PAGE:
Posted tagged ‘abortion conversation’

Caution: Personal Abortion Stories in the Marketplace

March 9, 2016

Displaying Thurston.jpgACP believes cultural change happens in connection.  Sharing your own abortion experience story can be healing for those who find their voice and for those who hear you and grow stronger.

ThurstonACP is honored to welcome our new Board Member, Karen Thurston and her personal insights about media treatment of the growing trend of people bravely sharing their abortion experiences on-line.  

Be warned, she advises if, among other conditions, editors are “Asking readers to send in a particular kind of abortion narrative to fit a specific frame.”

 

For decades, stories in the media about abortion have been told by everyone from preachers to politicians, but rarely by those who have actually experienced abortion.

Since 2014, that skewed dynamic has changed. More people are breaking their silence, challenging the stigma, and sharing the complex situations around ending their pregnancies. They are opening up in highly public venues, from Facebook and Twitter, to digital magazines and traditional newspapers.

Ideally, every personal abortion story would be handled with respect in the media, encouraging more people to talk about this common medical procedure. But in reality, some venues will exploit abortion stories to sell subscriptions, advertisements, and political points of view. Story tellers and readers alike should approach every media venue with healthy wariness.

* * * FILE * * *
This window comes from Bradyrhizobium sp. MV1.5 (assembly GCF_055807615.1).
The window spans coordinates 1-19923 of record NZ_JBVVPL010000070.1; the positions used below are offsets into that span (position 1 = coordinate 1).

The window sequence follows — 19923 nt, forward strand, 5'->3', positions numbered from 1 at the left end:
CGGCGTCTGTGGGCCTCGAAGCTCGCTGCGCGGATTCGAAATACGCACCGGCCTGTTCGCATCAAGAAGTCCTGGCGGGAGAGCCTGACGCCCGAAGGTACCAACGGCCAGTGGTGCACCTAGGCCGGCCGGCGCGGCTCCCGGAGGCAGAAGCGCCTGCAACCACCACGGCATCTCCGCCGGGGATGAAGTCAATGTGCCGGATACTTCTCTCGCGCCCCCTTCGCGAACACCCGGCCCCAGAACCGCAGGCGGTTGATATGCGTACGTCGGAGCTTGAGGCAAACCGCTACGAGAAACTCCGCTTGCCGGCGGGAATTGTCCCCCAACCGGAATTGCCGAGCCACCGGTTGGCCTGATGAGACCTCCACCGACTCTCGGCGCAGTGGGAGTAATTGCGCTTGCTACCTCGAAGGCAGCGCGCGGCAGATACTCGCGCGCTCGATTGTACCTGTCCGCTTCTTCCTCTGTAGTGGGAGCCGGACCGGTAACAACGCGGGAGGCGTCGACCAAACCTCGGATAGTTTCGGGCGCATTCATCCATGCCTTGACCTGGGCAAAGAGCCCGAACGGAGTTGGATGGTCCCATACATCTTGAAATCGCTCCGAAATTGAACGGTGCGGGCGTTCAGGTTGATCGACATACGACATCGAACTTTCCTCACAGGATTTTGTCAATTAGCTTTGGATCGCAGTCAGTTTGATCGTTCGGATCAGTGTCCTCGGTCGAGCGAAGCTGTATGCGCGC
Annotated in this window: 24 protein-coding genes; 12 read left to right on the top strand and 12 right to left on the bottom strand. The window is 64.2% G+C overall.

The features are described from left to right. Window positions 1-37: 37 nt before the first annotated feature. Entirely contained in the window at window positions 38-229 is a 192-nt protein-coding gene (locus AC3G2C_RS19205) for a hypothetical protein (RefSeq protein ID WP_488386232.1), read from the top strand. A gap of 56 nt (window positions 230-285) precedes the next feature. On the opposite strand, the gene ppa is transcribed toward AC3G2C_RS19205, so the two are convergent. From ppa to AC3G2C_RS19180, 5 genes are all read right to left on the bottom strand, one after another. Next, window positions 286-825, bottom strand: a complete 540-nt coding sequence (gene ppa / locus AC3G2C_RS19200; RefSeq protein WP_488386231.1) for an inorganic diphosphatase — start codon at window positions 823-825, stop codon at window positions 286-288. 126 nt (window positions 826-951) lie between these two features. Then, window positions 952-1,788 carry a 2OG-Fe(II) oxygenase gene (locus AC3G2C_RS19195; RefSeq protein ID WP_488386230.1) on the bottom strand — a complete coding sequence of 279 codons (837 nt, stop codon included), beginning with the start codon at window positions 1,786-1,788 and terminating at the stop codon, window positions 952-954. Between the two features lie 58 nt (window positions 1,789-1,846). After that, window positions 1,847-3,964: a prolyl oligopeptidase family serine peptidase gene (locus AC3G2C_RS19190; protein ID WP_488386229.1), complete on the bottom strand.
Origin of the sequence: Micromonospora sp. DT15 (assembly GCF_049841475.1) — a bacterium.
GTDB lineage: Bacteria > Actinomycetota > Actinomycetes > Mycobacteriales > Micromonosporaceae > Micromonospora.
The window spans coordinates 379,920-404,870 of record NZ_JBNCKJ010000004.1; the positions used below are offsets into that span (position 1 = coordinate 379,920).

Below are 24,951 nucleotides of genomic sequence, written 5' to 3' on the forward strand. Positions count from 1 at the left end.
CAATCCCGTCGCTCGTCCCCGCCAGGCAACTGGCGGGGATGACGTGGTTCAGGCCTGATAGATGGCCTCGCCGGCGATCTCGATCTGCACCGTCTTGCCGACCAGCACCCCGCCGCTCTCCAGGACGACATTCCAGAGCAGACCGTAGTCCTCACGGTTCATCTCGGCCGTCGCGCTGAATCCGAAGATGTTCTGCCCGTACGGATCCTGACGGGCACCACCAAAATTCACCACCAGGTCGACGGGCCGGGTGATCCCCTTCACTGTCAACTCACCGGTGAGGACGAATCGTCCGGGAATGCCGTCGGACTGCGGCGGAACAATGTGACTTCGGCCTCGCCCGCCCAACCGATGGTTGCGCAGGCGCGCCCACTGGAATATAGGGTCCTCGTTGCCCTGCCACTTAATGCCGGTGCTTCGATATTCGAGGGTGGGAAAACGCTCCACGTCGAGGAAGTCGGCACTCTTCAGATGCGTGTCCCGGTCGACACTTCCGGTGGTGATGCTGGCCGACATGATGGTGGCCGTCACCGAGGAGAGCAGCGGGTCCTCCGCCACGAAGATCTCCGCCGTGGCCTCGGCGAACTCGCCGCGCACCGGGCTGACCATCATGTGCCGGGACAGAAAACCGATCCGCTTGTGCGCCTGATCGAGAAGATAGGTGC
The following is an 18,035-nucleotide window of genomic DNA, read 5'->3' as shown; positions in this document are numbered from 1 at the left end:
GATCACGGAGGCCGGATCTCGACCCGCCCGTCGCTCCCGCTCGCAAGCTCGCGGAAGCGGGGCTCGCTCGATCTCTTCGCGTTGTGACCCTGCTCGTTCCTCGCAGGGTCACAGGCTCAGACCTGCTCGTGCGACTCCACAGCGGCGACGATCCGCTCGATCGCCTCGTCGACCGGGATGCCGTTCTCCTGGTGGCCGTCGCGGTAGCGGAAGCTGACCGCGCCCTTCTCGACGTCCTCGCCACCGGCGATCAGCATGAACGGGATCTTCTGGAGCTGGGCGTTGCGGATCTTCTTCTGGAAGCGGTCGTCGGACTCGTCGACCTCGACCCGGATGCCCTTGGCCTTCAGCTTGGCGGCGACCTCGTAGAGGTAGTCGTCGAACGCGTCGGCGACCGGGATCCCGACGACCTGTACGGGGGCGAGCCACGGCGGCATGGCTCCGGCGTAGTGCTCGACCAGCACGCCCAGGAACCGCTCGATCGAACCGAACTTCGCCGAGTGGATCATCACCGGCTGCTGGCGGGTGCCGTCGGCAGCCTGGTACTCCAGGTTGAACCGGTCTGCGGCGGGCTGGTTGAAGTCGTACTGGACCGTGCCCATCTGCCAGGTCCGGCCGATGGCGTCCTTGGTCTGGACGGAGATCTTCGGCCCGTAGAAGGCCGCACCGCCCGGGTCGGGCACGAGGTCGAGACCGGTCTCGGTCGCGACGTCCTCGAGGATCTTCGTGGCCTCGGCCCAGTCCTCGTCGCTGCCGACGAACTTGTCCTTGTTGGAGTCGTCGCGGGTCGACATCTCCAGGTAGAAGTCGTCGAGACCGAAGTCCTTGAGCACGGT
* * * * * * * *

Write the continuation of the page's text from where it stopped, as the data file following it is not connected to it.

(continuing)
Consider TheAtlantic.com, which since early January has been inviting readers to send in their intimate experiences of abortion.

Personal Stories of Abortion Made Public is part of the digital magazine’s ‘reader engagement’ effort — a business strategy to attract consumers and advertisers in an intensely competitive field crowded with social media platforms, blog sites and news apps.

The editors post prompts pegged to various news events in the Notes section, and readers are encouraged to write in with their opinions and experiences.

 What happens next is hidden from our view. People we know nothing about make undocumented changes to the text, create headlines, and add introductions, all in a bid to attract and keep reader attention.

Here are key questions to ask when reading The Atlantic series, as well as other first-person abortion narratives published in the popular and profit-driven media:

Do the headlines and other editor-created text contain stigmatizing language?  Several of The Atlantic’s abortion narratives are topped with emotionally charged headlines: Blood Was Pouring Down My Face and Down My Throat, screams one. I Got Down to the Basement and Blood Was Everywhere, blares another. Roe v. Wade ‘Unleashed a Beast,’ warns another.

Introductions to the stories prime readers with subjective appraisals of what’s in store. The editors size up the stories for us, characterizing them as gruesome, tragic, heartbreaking, and harrowing. We are told this author is anguished and that author struggles.